The Quest for Administrative Simplification: What's Being Done


Progress has been made on several fronts, including prior authorization reform and reducing documentation burdens. But there's more work to do.

Fam Pract Manag. 2021 Jul-Aug;28(4):8-11.

Author disclosures: no relevant financial affiliations.

Administrative burdens have long been one of the most frustrating aspects of practicing medicine in the U.S. Physicians report spending an inordinate amount of time doing paperwork for things like prior authorizations, medical record documentation, and, especially lately, data reporting for a variety of quality measurement programs.

A 2019 survey by CompHealth and the American Academy of Family Physicians (AAFP) found that 71% of physicians cited clerical burdens as one of the top causes of unhappiness on the job.1 The AAFP and other groups have heard the calls for administrative simplification and are working toward it on several fronts. The quest can be summarized in this statement from Leo Babauta's book The Power of Less: “Simplicity boils down to two steps: 1. Identify the essential. 2. Eliminate the rest.”

Here's a brief summary of the principles that are guiding the AAFP and a rundown of what's being done to tame the beast of administrative burden.


  • Administrative burdens are one of the top reasons that independent physician practices close and physicians burn out.

  • The American Academy of Family Physicians' “Principles for Administrative Simplification” focus on four areas: prior authorizations, certifications, quality measures, and documentation.

  • Advocacy efforts have led to rule changes and legislative proposals that provide some relief from administrative burdens. But more needs to be done.


The quest for administrative simplicity is inspired by primary care's daunting and often demoralizing regulatory framework. Every payer seems to have its own rules and ways of doing things — a major problem given that many physicians have 10 or more payers. Physicians and their practice teams must learn and navigate the rules and forms of each payer, spending countless hours reviewing documents and checking boxes to meet the plans' requirements.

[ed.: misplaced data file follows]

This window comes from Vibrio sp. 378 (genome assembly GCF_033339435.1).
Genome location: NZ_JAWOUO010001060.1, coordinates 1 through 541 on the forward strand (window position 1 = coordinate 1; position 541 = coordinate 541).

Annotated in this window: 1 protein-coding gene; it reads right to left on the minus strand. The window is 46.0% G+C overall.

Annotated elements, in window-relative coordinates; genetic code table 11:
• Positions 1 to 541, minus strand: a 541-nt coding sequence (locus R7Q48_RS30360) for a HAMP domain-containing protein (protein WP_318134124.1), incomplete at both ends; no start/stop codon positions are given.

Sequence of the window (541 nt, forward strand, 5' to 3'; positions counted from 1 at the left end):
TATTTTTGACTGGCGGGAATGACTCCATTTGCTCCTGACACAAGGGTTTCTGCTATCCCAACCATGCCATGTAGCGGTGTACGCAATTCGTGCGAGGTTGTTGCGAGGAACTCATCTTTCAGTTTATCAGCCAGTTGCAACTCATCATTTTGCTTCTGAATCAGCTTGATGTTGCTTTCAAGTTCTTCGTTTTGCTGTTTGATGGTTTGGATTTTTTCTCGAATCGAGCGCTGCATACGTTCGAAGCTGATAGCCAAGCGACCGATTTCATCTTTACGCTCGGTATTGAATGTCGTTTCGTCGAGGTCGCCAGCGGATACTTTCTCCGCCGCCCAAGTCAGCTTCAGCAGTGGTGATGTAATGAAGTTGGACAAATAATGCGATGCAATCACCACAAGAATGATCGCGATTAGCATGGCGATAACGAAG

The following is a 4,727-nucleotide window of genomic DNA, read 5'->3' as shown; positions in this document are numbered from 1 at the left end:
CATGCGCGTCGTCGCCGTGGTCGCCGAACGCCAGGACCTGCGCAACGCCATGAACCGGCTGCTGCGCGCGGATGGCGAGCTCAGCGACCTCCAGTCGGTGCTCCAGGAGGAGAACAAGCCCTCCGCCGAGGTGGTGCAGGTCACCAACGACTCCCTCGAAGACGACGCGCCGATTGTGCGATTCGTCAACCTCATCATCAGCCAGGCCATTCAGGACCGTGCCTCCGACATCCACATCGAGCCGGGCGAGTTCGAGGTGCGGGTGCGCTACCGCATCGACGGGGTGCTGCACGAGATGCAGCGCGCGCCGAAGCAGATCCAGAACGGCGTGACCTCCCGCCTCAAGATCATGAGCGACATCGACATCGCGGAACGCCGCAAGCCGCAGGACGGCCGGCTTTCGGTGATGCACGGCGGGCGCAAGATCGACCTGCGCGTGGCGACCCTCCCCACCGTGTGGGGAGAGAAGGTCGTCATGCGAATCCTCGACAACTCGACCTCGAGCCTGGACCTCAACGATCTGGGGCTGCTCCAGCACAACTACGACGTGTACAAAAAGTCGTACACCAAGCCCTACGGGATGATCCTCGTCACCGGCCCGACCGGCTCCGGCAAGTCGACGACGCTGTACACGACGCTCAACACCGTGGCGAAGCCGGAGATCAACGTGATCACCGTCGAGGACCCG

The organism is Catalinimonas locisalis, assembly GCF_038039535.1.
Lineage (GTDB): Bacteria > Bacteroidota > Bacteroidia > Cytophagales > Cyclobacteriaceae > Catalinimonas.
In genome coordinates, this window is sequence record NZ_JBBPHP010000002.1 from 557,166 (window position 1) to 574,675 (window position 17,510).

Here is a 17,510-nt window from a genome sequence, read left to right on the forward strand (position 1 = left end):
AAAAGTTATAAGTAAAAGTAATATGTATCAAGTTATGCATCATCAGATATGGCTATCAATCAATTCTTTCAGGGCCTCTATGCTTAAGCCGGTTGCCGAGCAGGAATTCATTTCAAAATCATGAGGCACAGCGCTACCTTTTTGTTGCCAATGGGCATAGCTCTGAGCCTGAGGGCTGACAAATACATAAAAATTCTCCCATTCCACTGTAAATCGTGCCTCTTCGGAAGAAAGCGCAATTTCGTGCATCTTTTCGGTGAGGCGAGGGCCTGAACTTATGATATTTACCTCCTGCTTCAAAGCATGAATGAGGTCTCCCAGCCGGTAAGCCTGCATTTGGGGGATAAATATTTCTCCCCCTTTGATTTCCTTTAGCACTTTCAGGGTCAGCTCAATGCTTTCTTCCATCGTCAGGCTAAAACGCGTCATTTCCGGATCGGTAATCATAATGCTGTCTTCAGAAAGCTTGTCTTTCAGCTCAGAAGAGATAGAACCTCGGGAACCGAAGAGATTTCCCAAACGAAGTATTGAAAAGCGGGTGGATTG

This reduces time with patients and drives up operating costs for practices. It is one of the reasons independent practices close and a leading cause of physician burnout.2,3 Like the road to hell, the administrative framework in which primary care practices operate is paved with good intentions, but it has expanded to an untenable level and become a significant barrier to achieving the Quadruple Aim.

Spurred by this problem, the AAFP adopted a set of “Principles for Administrative Simplification” in 2018 to focus the organization's advocacy. The principles are meant to ensure patients have timely access to treatment while reducing administrative burdens for physicians. They cover four key areas: prior authorizations, certification and documentation


Kent Moore is senior strategist for physician payment, Dr. Mullins is medical director of quality and science, Sandy Pogones is senior strategist for healthcare quality, Erin Solis is manager of practice and payment, and Brennan Cantrell is commercial health insurance strategist for the American Academy of Family Physicians.

Author disclosures: no relevant financial affiliations.


show all references

1. Saley C. 2019 AAFP/CompHealth physician happiness survey. CompHealth Blog. March 19, 2019. Accessed June 10, 2021.

2. Li D, Tutty M. How to sustain independent physician practices. MedCity News. Nov. 12, 2020. Accessed June 10, 2021.

3. Patel RS, Bachu R, Adikey A, Malik M, Shah M. Factors related to physician burnout and its consequences: a review. Behav Sci (Basel). 2018;8(11):98.

4. Centers for Medicare & Medicaid Services. Reducing provider and patient burden by improving prior authorization processes, and promoting patients' electronic access to health information for Medicaid managed care plans, state Medicaid agencies, CHIP agencies and CHIP managed care entities, and issuers of qualified health plans on the federally-facilitated exchanges. Federal Register. Dec. 18, 2020. Accessed June 10, 2021.

5. Etz RS, Zyzanski SJ, Gonzalez MM, Reves SR, O'Neal JP, Stange KC. A new comprehensive measure of high-value aspects of primary care. Ann Fam Med. 2019;17(3):221–230.

6. Hubbard E. Selected Writings of Elbert Hubbard: His Mintage of Wisdom, Coined from a Life of Love, Laughter and Work, Volume 10. W.H. Wise & Company. 1922.


Copyright © 2021 by the American Academy of Family Physicians.
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